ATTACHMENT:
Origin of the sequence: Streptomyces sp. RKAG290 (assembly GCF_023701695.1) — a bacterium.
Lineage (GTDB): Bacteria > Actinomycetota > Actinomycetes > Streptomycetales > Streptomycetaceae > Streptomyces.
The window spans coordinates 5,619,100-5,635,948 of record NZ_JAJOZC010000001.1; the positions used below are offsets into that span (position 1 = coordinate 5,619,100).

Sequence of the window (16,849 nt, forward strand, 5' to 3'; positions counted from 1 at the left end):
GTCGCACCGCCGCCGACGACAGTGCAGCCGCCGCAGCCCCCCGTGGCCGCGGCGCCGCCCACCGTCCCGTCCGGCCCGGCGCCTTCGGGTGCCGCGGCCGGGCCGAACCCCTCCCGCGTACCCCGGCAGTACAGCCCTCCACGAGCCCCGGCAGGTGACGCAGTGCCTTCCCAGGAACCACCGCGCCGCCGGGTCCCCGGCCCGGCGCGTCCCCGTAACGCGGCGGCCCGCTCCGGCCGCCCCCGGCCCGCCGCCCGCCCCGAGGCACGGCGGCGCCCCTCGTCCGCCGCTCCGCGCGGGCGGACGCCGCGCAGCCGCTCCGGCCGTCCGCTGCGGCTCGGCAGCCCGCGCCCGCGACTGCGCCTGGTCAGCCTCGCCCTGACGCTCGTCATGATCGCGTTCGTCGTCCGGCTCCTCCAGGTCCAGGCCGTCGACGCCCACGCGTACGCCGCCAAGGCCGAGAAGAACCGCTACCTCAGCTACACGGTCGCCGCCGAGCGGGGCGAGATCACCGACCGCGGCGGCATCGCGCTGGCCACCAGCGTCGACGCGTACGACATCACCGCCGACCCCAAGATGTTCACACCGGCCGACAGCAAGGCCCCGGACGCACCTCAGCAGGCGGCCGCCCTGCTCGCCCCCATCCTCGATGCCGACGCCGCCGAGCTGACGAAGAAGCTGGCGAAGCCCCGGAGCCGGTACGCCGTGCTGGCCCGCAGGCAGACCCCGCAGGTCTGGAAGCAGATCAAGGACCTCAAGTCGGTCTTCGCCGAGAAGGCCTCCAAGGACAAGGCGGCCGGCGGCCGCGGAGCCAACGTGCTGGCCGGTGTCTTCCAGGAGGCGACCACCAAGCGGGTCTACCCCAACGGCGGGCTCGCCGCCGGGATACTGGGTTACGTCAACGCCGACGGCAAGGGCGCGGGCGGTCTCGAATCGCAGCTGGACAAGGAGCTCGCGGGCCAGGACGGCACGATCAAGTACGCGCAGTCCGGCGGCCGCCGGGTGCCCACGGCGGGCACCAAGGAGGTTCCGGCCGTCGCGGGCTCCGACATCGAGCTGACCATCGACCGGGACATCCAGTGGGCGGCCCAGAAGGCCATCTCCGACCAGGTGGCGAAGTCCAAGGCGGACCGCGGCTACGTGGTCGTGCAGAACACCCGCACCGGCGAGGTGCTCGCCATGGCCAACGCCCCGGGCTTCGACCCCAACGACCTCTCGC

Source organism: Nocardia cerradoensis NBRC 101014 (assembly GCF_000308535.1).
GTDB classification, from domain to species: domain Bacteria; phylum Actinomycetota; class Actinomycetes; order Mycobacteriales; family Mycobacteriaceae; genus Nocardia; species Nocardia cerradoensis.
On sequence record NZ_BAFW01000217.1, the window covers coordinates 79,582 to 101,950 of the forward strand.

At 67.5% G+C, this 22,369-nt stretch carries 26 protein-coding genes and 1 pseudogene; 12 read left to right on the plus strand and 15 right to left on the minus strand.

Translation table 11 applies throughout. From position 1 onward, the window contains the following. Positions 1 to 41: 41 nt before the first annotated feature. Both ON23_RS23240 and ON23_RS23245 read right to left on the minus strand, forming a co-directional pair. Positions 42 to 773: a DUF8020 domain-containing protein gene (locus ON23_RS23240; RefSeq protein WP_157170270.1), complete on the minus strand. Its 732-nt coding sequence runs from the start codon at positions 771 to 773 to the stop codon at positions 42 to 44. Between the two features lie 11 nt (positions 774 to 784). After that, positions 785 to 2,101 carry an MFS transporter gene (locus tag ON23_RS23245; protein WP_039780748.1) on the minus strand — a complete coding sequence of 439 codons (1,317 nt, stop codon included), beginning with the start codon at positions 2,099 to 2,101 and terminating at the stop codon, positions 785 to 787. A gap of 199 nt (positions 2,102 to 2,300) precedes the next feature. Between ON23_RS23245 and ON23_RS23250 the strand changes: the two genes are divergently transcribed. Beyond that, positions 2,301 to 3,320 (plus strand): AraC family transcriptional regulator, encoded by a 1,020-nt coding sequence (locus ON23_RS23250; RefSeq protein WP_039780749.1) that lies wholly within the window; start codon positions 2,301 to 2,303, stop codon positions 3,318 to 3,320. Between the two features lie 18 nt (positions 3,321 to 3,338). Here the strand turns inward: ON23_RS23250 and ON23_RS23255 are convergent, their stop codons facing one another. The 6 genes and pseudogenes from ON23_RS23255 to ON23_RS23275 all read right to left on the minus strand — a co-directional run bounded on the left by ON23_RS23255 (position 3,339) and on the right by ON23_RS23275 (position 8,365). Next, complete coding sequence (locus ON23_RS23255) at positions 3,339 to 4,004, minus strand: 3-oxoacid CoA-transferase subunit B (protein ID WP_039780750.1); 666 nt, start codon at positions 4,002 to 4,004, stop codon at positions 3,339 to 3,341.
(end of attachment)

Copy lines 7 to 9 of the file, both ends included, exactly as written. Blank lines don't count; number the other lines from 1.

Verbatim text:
GTDB classification, from domain to species: domain Bacteria; phylum Actinomycetota; class Actinomycetes; order Mycobacteriales; family Mycobacteriaceae; genus Nocardia; species Nocardia cerradoensis.
On sequence record NZ_BAFW01000217.1, the window covers coordinates 79,582 to 101,950 of the forward strand.

At 67.5% G+C, this 22,369-nt stretch carries 26 protein-coding genes and 1 pseudogene; 12 read left to right on the plus strand and 15 right to left on the minus strand.